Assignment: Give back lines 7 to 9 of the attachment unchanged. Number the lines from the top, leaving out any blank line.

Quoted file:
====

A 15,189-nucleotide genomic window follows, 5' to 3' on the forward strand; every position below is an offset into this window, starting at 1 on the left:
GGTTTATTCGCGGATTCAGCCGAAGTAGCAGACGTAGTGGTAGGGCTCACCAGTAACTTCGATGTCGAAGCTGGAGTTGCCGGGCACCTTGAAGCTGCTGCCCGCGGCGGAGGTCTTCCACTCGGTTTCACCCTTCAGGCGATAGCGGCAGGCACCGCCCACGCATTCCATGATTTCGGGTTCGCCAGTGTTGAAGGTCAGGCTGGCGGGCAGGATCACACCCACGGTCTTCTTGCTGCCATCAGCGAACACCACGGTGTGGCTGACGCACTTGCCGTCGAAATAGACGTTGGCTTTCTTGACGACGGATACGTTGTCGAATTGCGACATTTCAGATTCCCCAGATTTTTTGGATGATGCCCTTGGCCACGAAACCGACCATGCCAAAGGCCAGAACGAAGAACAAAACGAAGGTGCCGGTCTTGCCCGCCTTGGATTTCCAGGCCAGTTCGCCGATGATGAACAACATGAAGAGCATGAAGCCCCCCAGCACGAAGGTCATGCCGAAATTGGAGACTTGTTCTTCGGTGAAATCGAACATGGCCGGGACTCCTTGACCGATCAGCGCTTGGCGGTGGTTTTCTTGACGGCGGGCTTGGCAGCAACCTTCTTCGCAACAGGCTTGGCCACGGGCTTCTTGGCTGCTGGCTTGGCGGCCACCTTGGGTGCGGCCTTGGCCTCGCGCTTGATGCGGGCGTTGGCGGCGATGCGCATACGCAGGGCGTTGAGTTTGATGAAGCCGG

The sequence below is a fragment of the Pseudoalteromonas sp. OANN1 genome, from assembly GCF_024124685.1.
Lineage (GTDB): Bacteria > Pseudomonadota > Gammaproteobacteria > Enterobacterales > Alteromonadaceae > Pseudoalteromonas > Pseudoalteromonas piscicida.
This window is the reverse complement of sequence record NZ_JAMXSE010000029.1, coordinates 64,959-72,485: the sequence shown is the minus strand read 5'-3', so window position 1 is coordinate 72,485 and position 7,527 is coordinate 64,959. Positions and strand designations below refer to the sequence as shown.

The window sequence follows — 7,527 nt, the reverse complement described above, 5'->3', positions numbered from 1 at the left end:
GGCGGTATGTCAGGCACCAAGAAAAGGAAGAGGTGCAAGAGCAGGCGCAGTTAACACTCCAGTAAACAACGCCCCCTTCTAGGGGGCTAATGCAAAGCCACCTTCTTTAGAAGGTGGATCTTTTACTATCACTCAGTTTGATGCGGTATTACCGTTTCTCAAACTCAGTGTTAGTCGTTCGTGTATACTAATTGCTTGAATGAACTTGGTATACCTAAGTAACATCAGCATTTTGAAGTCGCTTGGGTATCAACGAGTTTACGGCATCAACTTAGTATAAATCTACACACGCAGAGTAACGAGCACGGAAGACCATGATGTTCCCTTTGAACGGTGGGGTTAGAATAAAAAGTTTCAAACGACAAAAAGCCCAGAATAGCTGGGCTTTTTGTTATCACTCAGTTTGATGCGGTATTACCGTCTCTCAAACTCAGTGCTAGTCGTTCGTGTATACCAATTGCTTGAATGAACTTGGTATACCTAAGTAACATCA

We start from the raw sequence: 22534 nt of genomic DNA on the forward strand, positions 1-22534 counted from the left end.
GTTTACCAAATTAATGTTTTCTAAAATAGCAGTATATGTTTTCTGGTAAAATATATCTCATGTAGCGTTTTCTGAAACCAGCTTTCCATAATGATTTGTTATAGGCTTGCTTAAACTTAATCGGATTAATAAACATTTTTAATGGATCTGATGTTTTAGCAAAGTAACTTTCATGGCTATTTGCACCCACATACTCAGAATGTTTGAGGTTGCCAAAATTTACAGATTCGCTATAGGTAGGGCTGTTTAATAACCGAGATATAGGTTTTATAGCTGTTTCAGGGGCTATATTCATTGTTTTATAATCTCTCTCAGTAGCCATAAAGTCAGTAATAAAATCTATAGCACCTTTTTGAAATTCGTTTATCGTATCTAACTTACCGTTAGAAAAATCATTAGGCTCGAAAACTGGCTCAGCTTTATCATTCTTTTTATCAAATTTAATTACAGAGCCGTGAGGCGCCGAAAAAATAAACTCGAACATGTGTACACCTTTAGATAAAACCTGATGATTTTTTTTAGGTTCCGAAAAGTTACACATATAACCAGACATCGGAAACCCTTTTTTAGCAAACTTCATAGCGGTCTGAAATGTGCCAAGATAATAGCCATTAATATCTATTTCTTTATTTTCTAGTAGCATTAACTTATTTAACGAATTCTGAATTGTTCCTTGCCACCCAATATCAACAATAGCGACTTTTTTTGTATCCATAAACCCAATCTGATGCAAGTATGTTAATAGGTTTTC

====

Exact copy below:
GGCGGTATGTCAGGCACCAAGAAAAGGAAGAGGTGCAAGAGCAGGCGCAGTTAACACTCCAGTAAACAACGCCCCCTTCTAGGGGGCTAATGCAAAGCCACCTTCTTTAGAAGGTGGATCTTTTACTATCACTCAGTTTGATGCGGTATTACCGTTTCTCAAACTCAGTGTTAGTCGTTCGTGTATACTAATTGCTTGAATGAACTTGGTATACCTAAGTAACATCAGCATTTTGAAGTCGCTTGGGTATCAACGAGTTTACGGCATCAACTTAGTATAAATCTACACACGCAGAGTAACGAGCACGGAAGACCATGATGTTCCCTTTGAACGGTGGGGTTAGAATAAAAAGTTTCAAACGACAAAAAGCCCAGAATAGCTGGGCTTTTTGTTATCACTCAGTTTGATGCGGTATTACCGTCTCTCAAACTCAGTGCTAGTCGTTCGTGTATACCAATTGCTTGAATGAACTTGGTATACCTAAGTAACATCA

We start from the raw sequence: 22534 nt of genomic DNA on the forward strand, positions 1-22534 counted from the left end.
GTTTACCAAATTAATGTTTTCTAAAATAGCAGTATATGTTTTCTGGTAAAATATATCTCATGTAGCGTTTTCTGAAACCAGCTTTCCATAATGATTTGTTATAGGCTTGCTTAAACTTAATCGGATTAATAAACATTTTTAATGGATCTGATGTTTTAGCAAAGTAACTTTCATGGCTATTTGCACCCACATACTCAGAATGTTTGAGGTTGCCAAAATTTACAGATTCGCTATAGGTAGGGCTGTTTAATAACCGAGATATAGGTTTTATAGCTGTTTCAGGGGCTATATTCATTGTTTTATAATCTCTCTCAGTAGCCATAAAGTCAGTAATAAAATCTATAGCACCTTTTTGAAATTCGTTTATCGTATCTAACTTACCGTTAGAAAAATCATTAGGCTCGAAAACTGGCTCAGCTTTATCATTCTTTTTATCAAATTTAATTACAGAGCCGTGAGGCGCCGAAAAAATAAACTCGAACATGTGTACACCTTTAGATAAAACCTGATGATTTTTTTTAGGTTCCGAAAAGTTACACATATAACCAGACATCGGAAACCCTTTTTTAGCAAACTTCATAGCGGTCTGAAATGTGCCAAGATAATAGCCATTAATATCTATTTCTTTATTTTCTAGTAGCATTAACTTATTTAACGAATTCTGAATTGTTCCTTGCCACCCAATATCAACAATAGCGACTTTTTTTGTATCCATAAACCCAATCTGATGCAAGTATGTTAATAGGTTTTC